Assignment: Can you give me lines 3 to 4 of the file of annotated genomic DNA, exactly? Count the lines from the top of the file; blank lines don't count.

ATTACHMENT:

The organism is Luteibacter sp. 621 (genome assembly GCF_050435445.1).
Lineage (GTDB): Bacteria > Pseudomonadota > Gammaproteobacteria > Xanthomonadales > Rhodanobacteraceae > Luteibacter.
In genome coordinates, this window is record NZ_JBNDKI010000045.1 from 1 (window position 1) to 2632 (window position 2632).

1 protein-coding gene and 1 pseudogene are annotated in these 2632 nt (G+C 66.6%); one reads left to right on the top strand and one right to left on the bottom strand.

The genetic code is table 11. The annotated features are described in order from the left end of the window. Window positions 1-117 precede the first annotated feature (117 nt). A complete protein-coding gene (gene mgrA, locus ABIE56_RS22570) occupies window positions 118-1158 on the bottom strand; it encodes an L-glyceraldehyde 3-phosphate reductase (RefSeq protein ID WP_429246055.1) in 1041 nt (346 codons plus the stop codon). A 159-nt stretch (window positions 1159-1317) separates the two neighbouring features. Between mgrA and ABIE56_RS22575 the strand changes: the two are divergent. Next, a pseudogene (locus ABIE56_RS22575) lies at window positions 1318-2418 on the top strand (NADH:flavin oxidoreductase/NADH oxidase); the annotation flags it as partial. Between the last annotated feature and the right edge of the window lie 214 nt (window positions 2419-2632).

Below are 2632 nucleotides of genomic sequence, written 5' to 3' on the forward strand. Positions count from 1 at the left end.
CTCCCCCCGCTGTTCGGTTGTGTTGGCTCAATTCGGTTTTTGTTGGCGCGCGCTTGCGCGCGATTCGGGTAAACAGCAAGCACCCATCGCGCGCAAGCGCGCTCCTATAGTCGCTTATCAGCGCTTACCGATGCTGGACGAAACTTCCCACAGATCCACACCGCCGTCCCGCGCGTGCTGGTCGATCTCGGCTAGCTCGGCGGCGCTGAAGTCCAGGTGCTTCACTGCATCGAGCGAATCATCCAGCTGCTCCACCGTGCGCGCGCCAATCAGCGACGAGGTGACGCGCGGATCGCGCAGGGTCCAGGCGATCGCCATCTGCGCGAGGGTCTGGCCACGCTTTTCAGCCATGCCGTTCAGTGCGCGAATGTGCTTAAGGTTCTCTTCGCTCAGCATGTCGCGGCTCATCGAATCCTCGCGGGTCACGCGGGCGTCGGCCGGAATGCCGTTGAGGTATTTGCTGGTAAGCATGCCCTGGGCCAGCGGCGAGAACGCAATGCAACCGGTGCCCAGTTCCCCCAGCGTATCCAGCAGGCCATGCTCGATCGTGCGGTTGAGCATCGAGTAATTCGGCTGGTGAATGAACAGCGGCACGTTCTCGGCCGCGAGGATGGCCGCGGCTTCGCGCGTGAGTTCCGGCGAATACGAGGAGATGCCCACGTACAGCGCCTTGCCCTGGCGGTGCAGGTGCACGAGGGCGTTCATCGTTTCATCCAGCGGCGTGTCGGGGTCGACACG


In genome coordinates, this window is record NZ_JBNDKI010000045.1 from 1 (window position 1) to 2632 (window position 2632).

1 protein-coding gene and 1 pseudogene are annotated in these 2632 nt (G+C 66.6%); one reads left to right on the top strand and one right to left on the bottom strand.